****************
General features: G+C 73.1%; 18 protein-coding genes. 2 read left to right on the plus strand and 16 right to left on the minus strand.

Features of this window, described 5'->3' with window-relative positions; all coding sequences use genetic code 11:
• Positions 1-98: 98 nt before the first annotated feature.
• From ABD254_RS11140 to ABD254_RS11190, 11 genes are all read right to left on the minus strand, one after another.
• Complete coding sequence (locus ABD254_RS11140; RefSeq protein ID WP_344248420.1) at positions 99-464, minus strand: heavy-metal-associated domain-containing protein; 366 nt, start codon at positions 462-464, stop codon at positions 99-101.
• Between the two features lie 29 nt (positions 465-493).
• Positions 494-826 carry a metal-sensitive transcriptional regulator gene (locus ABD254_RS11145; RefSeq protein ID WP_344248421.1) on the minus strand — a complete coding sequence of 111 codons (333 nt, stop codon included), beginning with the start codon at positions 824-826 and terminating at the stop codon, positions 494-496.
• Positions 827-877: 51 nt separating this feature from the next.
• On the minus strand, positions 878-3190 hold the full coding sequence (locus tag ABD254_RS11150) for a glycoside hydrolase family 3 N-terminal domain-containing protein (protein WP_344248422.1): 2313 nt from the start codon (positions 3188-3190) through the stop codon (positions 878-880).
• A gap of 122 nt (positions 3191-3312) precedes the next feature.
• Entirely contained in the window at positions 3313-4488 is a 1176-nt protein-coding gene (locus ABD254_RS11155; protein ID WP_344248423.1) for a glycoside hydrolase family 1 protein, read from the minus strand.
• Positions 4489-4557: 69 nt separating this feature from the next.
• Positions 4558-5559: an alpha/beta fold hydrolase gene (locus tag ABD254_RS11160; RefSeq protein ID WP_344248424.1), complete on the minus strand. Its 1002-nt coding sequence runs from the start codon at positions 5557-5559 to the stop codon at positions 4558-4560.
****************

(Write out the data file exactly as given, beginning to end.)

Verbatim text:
General features: G+C 73.1%; 18 protein-coding genes. 2 read left to right on the plus strand and 16 right to left on the minus strand.

Features of this window, described 5'->3' with window-relative positions; all coding sequences use genetic code 11:
• Positions 1-98: 98 nt before the first annotated feature.
• From ABD254_RS11140 to ABD254_RS11190, 11 genes are all read right to left on the minus strand, one after another.
• Complete coding sequence (locus ABD254_RS11140; RefSeq protein ID WP_344248420.1) at positions 99-464, minus strand: heavy-metal-associated domain-containing protein; 366 nt, start codon at positions 462-464, stop codon at positions 99-101.
• Between the two features lie 29 nt (positions 465-493).
• Positions 494-826 carry a metal-sensitive transcriptional regulator gene (locus ABD254_RS11145; RefSeq protein ID WP_344248421.1) on the minus strand — a complete coding sequence of 111 codons (333 nt, stop codon included), beginning with the start codon at positions 824-826 and terminating at the stop codon, positions 494-496.
• Positions 827-877: 51 nt separating this feature from the next.
• On the minus strand, positions 878-3190 hold the full coding sequence (locus tag ABD254_RS11150) for a glycoside hydrolase family 3 N-terminal domain-containing protein (protein WP_344248422.1): 2313 nt from the start codon (positions 3188-3190) through the stop codon (positions 878-880).
• A gap of 122 nt (positions 3191-3312) precedes the next feature.
• Entirely contained in the window at positions 3313-4488 is a 1176-nt protein-coding gene (locus ABD254_RS11155; protein ID WP_344248423.1) for a glycoside hydrolase family 1 protein, read from the minus strand.
• Positions 4489-4557: 69 nt separating this feature from the next.
• Positions 4558-5559: an alpha/beta fold hydrolase gene (locus tag ABD254_RS11160; RefSeq protein ID WP_344248424.1), complete on the minus strand. Its 1002-nt coding sequence runs from the start codon at positions 5557-5559 to the stop codon at positions 4558-4560.